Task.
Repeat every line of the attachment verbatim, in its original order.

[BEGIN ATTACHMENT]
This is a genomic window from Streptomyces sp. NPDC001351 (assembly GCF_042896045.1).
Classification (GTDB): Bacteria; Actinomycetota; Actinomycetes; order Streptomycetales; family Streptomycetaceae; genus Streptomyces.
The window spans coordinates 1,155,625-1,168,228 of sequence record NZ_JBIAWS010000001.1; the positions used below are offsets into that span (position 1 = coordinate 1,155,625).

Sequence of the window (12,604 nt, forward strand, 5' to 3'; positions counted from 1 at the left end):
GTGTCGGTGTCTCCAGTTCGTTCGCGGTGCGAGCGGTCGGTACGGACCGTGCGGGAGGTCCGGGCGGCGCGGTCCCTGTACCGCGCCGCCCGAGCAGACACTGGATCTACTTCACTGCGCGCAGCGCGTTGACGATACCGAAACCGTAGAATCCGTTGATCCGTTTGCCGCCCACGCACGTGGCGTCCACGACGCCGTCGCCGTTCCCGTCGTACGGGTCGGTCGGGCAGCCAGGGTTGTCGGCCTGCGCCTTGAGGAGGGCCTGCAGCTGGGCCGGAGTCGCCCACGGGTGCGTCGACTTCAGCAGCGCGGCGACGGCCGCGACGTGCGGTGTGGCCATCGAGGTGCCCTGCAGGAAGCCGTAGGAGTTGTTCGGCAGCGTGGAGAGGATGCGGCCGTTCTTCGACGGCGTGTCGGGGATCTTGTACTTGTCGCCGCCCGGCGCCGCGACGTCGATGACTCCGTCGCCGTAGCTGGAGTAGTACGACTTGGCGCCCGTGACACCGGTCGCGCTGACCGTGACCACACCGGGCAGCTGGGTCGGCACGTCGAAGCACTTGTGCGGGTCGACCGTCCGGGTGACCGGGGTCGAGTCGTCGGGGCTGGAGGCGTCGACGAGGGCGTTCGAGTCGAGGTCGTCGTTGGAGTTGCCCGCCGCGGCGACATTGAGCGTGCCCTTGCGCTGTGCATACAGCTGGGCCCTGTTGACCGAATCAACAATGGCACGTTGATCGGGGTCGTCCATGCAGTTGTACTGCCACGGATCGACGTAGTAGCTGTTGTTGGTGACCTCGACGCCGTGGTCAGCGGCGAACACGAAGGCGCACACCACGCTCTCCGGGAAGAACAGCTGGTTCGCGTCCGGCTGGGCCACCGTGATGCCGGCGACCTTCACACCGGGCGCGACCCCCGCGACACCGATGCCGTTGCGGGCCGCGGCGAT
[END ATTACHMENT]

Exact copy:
This is a genomic window from Streptomyces sp. NPDC001351 (assembly GCF_042896045.1).
Classification (GTDB): Bacteria; Actinomycetota; Actinomycetes; order Streptomycetales; family Streptomycetaceae; genus Streptomyces.
The window spans coordinates 1,155,625-1,168,228 of sequence record NZ_JBIAWS010000001.1; the positions used below are offsets into that span (position 1 = coordinate 1,155,625).

Sequence of the window (12,604 nt, forward strand, 5' to 3'; positions counted from 1 at the left end):
GTGTCGGTGTCTCCAGTTCGTTCGCGGTGCGAGCGGTCGGTACGGACCGTGCGGGAGGTCCGGGCGGCGCGGTCCCTGTACCGCGCCGCCCGAGCAGACACTGGATCTACTTCACTGCGCGCAGCGCGTTGACGATACCGAAACCGTAGAATCCGTTGATCCGTTTGCCGCCCACGCACGTGGCGTCCACGACGCCGTCGCCGTTCCCGTCGTACGGGTCGGTCGGGCAGCCAGGGTTGTCGGCCTGCGCCTTGAGGAGGGCCTGCAGCTGGGCCGGAGTCGCCCACGGGTGCGTCGACTTCAGCAGCGCGGCGACGGCCGCGACGTGCGGTGTGGCCATCGAGGTGCCCTGCAGGAAGCCGTAGGAGTTGTTCGGCAGCGTGGAGAGGATGCGGCCGTTCTTCGACGGCGTGTCGGGGATCTTGTACTTGTCGCCGCCCGGCGCCGCGACGTCGATGACTCCGTCGCCGTAGCTGGAGTAGTACGACTTGGCGCCCGTGACACCGGTCGCGCTGACCGTGACCACACCGGGCAGCTGGGTCGGCACGTCGAAGCACTTGTGCGGGTCGACCGTCCGGGTGACCGGGGTCGAGTCGTCGGGGCTGGAGGCGTCGACGAGGGCGTTCGAGTCGAGGTCGTCGTTGGAGTTGCCCGCCGCGGCGACATTGAGCGTGCCCTTGCGCTGTGCATACAGCTGGGCCCTGTTGACCGAATCAACAATGGCACGTTGATCGGGGTCGTCCATGCAGTTGTACTGCCACGGATCGACGTAGTAGCTGTTGTTGGTGACCTCGACGCCGTGGTCAGCGGCGAACACGAAGGCGCACACCACGCTCTCCGGGAAGAACAGCTGGTTCGCGTCCGGCTGGGCCACCGTGATGCCGGCGACCTTCACACCGGGCGCGACCCCCGCGACACCGATGCCGTTGCGGGCCGCGGCGAT